Lingerie brand Nudea’s co-founder and CEO, Priya Downes, tells Drapers she is lucky that the six-month-old brand is digital first, but finds it “tough to see the light” about future funding possibilities.
We were just getting started and an event like this is unfortunately timed in our journey. Nudea launched online in October 2019 and we were just at the stage of building brand awareness.
We’re quite lucky as we’re positioned to be digital first, but the pandemic is going to cull a lot of new brands that were reliant on physical presence. If your business model wasn’t online, it’s going to be difficult for you to survive.
The only way you can do it is by cutting expenditures, which we’ve scrambled to do in the last few weeks.
We were lean to begin with, and relied mostly on freelancers, but it’s a tough conversation to have with them. Cutting down hours isn’t something we want to do.
We bought our fulfilment in house before the coronavirus reached the UK. It was a decision that had the unintended benefit of allowing us to continue to fulfil orders at a time where large-scale distribution centres have to close. As a small business we can operate this safely with one person, which ensures minimal contact. We also hadn’t committed to heavy stock orders, but I can imagine that other start-ups might have, and have staff to keep on payroll. It’s expensive – especially if you don’t know where your funding is going to come from.
And at our stage, funding is everything. You need money to grow, and cutting expenditures at a time when we’re trying to ramp up isn’t what we wanted to be doing. It’s difficult to keep up morale. Our next round of funding is up in the air at the moment, and we’re worried about where money is going to come from in the future.
I’m hoping that we can weather the storm and come out with strong sales potential, but the funding environment is questionable and probably will be for the next year.
Emotionally, it’s quite tough to see the light from that perspective. We can be optimistic about sales but funding is the hardest part that we don’t have the answer to. We’re hoping that the investment climate has a longer-term view and that there’s still a bit of money to set aside for start-ups after 12 to 18 months.
Though we’re digital first, our sales strategy was to build awareness offline because, as a bra brand, you want to win people’s trust, and having a physical presence really helps with that. One of our big things was “fittings and fizz” parties. People would get together in an intimate environment like someone’s home, or a hotel room. It would help to build a community and awareness would spread by word of mouth.
At the end of February, 40% of our sales would come from these fit parties, and they were more successful than some social media marketing, especially Facebook. It screens lingerie ads, and it’s also crowded: a lot of people are numb to it.
We work with around 20 brand ambassadors who are social influencers. A lot of “mummy bloggers” have agreed to run the fit parties virtually. We weren’t investing in that before Covid-19, but we’re bringing it online now.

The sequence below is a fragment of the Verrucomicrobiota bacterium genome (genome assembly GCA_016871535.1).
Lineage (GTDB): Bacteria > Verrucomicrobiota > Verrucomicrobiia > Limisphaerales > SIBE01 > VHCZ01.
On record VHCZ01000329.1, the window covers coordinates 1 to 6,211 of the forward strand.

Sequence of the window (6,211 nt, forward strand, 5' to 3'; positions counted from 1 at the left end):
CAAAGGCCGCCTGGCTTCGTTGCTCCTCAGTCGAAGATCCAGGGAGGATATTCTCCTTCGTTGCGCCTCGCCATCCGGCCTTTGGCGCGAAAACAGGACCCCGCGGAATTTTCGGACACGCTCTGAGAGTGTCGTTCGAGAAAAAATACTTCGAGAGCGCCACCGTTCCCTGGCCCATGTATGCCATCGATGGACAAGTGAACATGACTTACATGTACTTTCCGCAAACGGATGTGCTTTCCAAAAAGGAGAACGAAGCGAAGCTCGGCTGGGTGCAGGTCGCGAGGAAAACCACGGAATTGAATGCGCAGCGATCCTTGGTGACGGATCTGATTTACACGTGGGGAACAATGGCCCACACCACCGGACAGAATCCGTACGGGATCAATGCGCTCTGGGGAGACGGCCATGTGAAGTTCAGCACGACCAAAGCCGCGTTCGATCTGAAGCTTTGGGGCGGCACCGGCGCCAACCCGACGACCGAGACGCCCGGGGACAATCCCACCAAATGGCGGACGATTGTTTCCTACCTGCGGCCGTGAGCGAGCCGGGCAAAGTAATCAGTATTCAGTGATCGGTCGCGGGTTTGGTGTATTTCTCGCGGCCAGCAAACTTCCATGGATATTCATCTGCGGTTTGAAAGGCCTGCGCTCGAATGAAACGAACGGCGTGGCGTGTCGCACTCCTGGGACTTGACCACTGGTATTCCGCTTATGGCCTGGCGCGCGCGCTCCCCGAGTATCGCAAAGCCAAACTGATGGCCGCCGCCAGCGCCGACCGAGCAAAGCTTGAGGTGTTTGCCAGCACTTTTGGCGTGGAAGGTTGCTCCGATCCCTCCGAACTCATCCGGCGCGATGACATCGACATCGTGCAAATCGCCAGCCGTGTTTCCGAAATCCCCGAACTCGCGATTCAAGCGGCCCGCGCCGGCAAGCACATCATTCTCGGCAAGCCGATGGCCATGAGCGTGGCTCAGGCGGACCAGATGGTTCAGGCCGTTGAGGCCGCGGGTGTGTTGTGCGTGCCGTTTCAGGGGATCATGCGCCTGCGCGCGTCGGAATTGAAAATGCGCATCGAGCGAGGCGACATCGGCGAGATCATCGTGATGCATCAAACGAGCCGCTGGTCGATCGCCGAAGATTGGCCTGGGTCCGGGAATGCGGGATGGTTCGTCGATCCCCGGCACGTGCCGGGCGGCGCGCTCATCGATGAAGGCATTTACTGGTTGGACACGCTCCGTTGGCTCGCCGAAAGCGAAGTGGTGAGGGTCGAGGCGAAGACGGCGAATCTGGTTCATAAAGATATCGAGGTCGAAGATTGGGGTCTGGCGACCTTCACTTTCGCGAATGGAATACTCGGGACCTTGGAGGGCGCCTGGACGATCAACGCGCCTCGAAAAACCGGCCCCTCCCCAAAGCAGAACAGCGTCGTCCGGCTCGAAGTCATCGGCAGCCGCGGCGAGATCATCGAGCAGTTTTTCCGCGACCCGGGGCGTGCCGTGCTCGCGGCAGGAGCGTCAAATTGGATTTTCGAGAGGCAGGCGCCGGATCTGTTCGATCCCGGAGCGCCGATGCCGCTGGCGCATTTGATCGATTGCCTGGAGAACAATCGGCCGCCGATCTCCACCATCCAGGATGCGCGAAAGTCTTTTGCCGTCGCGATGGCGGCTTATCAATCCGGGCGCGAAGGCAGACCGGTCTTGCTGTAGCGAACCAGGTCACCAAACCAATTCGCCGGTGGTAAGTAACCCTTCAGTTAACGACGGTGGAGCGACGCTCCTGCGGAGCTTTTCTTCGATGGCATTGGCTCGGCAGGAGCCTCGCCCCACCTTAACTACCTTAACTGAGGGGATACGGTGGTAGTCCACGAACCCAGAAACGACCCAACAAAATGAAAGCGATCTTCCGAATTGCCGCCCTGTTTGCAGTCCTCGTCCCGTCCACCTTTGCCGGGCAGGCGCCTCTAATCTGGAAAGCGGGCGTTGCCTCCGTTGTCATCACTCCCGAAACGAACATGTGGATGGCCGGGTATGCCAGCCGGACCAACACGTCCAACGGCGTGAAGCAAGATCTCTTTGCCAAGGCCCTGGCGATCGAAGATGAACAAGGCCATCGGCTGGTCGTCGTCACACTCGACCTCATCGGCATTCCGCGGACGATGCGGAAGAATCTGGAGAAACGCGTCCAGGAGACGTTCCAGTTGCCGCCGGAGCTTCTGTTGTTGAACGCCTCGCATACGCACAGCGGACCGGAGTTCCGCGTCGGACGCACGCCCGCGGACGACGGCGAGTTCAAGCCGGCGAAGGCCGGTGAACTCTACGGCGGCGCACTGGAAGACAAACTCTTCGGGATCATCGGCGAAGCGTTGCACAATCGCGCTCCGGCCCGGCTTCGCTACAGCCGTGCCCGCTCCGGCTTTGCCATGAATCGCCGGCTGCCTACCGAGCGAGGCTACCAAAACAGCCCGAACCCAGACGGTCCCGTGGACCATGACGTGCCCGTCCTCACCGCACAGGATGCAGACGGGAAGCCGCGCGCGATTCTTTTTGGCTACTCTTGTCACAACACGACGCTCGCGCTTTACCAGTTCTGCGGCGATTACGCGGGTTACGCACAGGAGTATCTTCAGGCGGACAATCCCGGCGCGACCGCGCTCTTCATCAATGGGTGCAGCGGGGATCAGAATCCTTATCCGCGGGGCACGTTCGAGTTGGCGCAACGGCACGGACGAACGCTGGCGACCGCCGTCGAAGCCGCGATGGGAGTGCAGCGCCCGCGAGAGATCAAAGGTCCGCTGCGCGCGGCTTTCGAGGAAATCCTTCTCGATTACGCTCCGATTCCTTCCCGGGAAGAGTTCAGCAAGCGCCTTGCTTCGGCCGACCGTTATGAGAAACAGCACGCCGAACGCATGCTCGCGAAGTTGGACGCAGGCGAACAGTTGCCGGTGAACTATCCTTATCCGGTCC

And with challenges comes opportunity. We’re thinking about fast tracking loungewear pieces, which is something we had in the pipeline and had already identified suppliers to produce this for us. It would be wrong to say we can get it in time to make the most of the period of lockdown, but I think there will be a semi-permanent step change with people working from home more often. Even if we bring in loungewear in six months’ time, it will still be relevant.
But as a brand, we are happy to pause for a few weeks while we strategise and formulate our next steps, because we recognise that there are more pressing manufacturing needs at this very moment.
Our sourcing manager also works with companies that provide personal protective equipment (PPE). There has been an opportunistic price hike from some bra manufacturers in China and Sri Lanka, who are taking advantage of the need to supply masks, PPE and hospital scrubs. Our sourcing manager is helping to find manufacturers to fill demand, but the biggest challenge is getting them at a decent margin. You would expect it to be more expensive, as it’s being produced quicker and there’s a lot of demand for it, but it’s not right to be buying protective gear at 10 times the usual price.
In terms of our own product, we were worried that people wouldn’t shift to shopping online, but they are. Women will always need bras. Our online sales are up 80% for March and we’re seeing that the average time spent on our website has risen by 5%. Page duration is up by 3%-4%, and bounce rates down – all of these are positive signs.
The next few weeks and possibly months will provide us with us so many unknown challenges, and the landscape of retail will no doubt undergo some temporary and also permanent change. In the very short term, sales and sale growth will slow down as people come to terms with the new “norm”, but we feel strongly that as an online-first brand, we have a good opportunity to embrace the new landscape.